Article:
-perry

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Posted (edited)

Thanks Bruce

Yes Perry, this was done with 3 exposures from a single neg in post. Using 3 exposures (-1,0,+1) allows for more range than you get just by software HDR. At least that was how it was in 2012. Scanning at different exposures was not an option when I did it.  

Maybe new software can do better than the old software, don't know.

You can only get what is in the neg or chrome Perry. Single image HDR allows you to get more of what you could not get without it. Think of it this way. There is gold in seawater, but you wont get it without special processing. Same with single image HDR. You wont get the range without special processing.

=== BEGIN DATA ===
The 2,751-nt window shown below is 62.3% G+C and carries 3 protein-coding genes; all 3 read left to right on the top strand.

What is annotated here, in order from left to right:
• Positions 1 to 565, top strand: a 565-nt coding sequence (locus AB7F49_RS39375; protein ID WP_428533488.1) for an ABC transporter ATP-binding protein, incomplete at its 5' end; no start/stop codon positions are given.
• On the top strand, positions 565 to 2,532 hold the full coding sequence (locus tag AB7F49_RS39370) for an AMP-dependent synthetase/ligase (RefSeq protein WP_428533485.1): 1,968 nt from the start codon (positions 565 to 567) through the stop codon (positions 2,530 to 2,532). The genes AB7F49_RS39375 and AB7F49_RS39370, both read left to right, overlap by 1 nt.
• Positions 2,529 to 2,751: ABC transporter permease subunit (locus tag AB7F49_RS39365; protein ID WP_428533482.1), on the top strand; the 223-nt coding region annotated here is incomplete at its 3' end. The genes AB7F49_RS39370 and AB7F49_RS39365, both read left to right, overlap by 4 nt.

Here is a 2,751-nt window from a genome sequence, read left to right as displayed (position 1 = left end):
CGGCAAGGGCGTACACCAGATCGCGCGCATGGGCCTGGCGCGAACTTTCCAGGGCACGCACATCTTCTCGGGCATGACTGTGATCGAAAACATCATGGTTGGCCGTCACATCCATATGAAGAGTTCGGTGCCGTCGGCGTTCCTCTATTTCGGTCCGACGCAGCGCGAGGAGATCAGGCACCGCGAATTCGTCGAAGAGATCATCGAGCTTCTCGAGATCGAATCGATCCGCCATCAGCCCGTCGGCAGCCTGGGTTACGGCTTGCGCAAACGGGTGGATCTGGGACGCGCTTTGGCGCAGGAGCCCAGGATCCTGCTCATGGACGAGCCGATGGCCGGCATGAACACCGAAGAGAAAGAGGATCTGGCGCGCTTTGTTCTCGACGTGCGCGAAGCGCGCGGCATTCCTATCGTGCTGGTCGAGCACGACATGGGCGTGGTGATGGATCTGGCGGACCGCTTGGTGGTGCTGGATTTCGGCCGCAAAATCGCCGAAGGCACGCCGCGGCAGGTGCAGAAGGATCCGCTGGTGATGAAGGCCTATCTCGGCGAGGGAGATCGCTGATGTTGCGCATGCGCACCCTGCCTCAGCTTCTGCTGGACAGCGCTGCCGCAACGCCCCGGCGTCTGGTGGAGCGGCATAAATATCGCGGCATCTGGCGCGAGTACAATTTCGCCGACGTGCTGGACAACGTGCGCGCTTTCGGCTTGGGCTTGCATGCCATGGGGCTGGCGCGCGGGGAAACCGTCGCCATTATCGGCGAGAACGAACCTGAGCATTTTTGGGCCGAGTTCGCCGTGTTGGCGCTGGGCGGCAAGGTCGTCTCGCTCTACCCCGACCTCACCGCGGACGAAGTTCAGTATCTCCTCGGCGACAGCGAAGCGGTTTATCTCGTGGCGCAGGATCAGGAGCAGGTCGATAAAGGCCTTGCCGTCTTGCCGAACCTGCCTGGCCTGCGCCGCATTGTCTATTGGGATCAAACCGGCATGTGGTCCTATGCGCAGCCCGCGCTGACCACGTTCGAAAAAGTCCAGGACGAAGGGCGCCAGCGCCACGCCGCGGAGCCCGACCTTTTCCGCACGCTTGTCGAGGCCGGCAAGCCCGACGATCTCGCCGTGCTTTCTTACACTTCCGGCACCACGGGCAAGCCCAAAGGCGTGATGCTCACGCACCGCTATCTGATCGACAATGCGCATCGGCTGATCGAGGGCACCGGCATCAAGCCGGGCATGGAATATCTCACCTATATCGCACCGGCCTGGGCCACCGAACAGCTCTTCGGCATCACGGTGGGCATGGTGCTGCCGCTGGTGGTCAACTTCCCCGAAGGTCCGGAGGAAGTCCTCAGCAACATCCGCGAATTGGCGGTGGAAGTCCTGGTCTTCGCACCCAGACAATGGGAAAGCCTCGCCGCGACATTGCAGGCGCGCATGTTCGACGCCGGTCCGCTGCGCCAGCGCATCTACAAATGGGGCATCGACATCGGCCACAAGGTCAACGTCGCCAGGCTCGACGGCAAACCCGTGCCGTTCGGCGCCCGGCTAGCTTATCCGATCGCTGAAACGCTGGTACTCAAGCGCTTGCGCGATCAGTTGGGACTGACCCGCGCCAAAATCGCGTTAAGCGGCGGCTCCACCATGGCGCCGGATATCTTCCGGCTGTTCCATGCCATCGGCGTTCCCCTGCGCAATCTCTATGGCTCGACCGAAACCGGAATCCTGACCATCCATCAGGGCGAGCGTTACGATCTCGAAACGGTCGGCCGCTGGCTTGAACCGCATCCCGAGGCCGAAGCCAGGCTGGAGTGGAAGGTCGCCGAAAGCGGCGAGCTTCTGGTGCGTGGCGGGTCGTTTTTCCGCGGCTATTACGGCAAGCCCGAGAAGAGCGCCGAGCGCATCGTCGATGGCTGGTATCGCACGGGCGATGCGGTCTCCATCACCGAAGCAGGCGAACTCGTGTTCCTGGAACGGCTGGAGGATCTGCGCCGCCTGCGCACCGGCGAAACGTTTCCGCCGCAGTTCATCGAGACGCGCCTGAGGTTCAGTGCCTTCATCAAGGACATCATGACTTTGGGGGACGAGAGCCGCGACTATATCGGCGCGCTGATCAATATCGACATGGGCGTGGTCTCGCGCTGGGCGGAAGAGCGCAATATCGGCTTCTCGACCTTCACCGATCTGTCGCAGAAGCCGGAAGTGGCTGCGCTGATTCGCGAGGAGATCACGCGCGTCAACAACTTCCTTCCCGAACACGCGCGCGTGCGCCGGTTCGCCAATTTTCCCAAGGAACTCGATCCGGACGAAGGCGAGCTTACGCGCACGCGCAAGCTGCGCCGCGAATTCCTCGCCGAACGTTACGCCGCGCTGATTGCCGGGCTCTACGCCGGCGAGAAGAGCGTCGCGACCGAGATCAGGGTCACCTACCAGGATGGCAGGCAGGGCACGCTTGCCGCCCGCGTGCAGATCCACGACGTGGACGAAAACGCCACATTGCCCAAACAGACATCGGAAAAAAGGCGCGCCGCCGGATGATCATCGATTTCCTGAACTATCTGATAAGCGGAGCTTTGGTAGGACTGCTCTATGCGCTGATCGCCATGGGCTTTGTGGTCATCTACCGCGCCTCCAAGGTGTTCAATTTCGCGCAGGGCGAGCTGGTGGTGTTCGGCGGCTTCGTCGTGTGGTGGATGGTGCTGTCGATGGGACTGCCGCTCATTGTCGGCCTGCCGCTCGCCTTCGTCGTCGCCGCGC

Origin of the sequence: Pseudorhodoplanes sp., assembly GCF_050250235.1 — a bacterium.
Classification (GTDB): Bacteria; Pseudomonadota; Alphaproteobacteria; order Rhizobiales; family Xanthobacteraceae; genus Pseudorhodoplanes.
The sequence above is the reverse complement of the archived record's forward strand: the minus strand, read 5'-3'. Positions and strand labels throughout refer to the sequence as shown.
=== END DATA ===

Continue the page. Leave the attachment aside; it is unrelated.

Maybe you could get the same thing with Photoshop, dunno. I'm an old film photog, I don't know how to use Photoshop, so I make due with Lightroom. But contrast grading alone would not produce the results as shown. And HDR software (at that time) without contrast grading would not produce the results as shown. But when combined, they allowed for maxium dynamic range Perry. 

Do you have any good HDR before / after samples Perry? If so, lets see them, post them here or make your own thread.  I'm always interested in seeing what can be done with HDR.  Anyone for that matter, lets see your before and after HDR samples.

When you do HDR scans Perry, how much extra does it cost for 3 scans over 1 scan? Is there a discount since the film is already set up to scan or does the post processing for HDR make any setup discount inconsequential?

(I should say, the exposures may have been -1.5,0,+1.5. I did it 7 years ago and didn't take notes. But I normally use -1,0,+1 in most cases.)